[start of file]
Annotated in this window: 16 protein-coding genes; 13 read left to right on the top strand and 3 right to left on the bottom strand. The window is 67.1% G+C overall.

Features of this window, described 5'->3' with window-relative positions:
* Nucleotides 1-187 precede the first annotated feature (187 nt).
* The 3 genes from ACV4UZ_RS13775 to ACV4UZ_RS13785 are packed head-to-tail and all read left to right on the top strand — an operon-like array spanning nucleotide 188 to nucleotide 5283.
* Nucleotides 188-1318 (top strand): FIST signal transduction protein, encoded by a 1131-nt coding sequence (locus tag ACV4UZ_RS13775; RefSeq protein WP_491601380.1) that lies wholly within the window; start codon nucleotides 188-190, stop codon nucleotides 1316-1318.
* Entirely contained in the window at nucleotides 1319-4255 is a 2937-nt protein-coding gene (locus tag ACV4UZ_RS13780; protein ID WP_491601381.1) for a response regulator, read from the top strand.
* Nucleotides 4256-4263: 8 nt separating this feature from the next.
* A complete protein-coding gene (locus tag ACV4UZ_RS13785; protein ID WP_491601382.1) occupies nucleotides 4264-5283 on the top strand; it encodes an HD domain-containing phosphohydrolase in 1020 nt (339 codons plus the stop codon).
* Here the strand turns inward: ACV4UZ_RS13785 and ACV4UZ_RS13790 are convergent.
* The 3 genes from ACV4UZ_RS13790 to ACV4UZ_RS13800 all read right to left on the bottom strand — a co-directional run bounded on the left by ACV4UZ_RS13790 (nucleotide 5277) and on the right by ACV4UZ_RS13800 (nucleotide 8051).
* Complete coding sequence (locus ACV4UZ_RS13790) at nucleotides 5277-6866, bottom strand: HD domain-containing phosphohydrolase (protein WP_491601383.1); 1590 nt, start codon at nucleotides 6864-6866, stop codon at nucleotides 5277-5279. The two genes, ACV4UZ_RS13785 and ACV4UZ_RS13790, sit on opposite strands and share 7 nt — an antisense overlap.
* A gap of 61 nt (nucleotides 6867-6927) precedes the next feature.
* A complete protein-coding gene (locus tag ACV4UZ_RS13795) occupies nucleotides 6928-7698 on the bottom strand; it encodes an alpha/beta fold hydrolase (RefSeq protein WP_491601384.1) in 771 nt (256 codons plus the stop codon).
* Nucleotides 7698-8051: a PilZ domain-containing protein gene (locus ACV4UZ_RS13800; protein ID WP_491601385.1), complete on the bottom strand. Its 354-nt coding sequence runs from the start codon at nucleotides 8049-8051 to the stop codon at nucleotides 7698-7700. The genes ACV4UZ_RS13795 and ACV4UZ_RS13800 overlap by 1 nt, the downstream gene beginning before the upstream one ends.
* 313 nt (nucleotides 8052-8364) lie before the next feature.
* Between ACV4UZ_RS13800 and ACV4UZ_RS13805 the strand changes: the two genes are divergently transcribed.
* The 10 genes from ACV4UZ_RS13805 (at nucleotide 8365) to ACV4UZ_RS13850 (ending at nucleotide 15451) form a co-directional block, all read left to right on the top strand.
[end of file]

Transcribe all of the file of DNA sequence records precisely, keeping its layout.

Annotated in this window: 16 protein-coding genes; 13 read left to right on the top strand and 3 right to left on the bottom strand. The window is 67.1% G+C overall.

Features of this window, described 5'->3' with window-relative positions:
* Nucleotides 1-187 precede the first annotated feature (187 nt).
* The 3 genes from ACV4UZ_RS13775 to ACV4UZ_RS13785 are packed head-to-tail and all read left to right on the top strand — an operon-like array spanning nucleotide 188 to nucleotide 5283.
* Nucleotides 188-1318 (top strand): FIST signal transduction protein, encoded by a 1131-nt coding sequence (locus tag ACV4UZ_RS13775; RefSeq protein WP_491601380.1) that lies wholly within the window; start codon nucleotides 188-190, stop codon nucleotides 1316-1318.
* Entirely contained in the window at nucleotides 1319-4255 is a 2937-nt protein-coding gene (locus tag ACV4UZ_RS13780; protein ID WP_491601381.1) for a response regulator, read from the top strand.
* Nucleotides 4256-4263: 8 nt separating this feature from the next.
* A complete protein-coding gene (locus tag ACV4UZ_RS13785; protein ID WP_491601382.1) occupies nucleotides 4264-5283 on the top strand; it encodes an HD domain-containing phosphohydrolase in 1020 nt (339 codons plus the stop codon).
* Here the strand turns inward: ACV4UZ_RS13785 and ACV4UZ_RS13790 are convergent.
* The 3 genes from ACV4UZ_RS13790 to ACV4UZ_RS13800 all read right to left on the bottom strand — a co-directional run bounded on the left by ACV4UZ_RS13790 (nucleotide 5277) and on the right by ACV4UZ_RS13800 (nucleotide 8051).
* Complete coding sequence (locus ACV4UZ_RS13790) at nucleotides 5277-6866, bottom strand: HD domain-containing phosphohydrolase (protein WP_491601383.1); 1590 nt, start codon at nucleotides 6864-6866, stop codon at nucleotides 5277-5279. The two genes, ACV4UZ_RS13785 and ACV4UZ_RS13790, sit on opposite strands and share 7 nt — an antisense overlap.
* A gap of 61 nt (nucleotides 6867-6927) precedes the next feature.
* A complete protein-coding gene (locus tag ACV4UZ_RS13795) occupies nucleotides 6928-7698 on the bottom strand; it encodes an alpha/beta fold hydrolase (RefSeq protein WP_491601384.1) in 771 nt (256 codons plus the stop codon).
* Nucleotides 7698-8051: a PilZ domain-containing protein gene (locus ACV4UZ_RS13800; protein ID WP_491601385.1), complete on the bottom strand. Its 354-nt coding sequence runs from the start codon at nucleotides 8049-8051 to the stop codon at nucleotides 7698-7700. The genes ACV4UZ_RS13795 and ACV4UZ_RS13800 overlap by 1 nt, the downstream gene beginning before the upstream one ends.
* 313 nt (nucleotides 8052-8364) lie before the next feature.
* Between ACV4UZ_RS13800 and ACV4UZ_RS13805 the strand changes: the two genes are divergently transcribed.
* The 10 genes from ACV4UZ_RS13805 (at nucleotide 8365) to ACV4UZ_RS13850 (ending at nucleotide 15451) form a co-directional block, all read left to right on the top strand.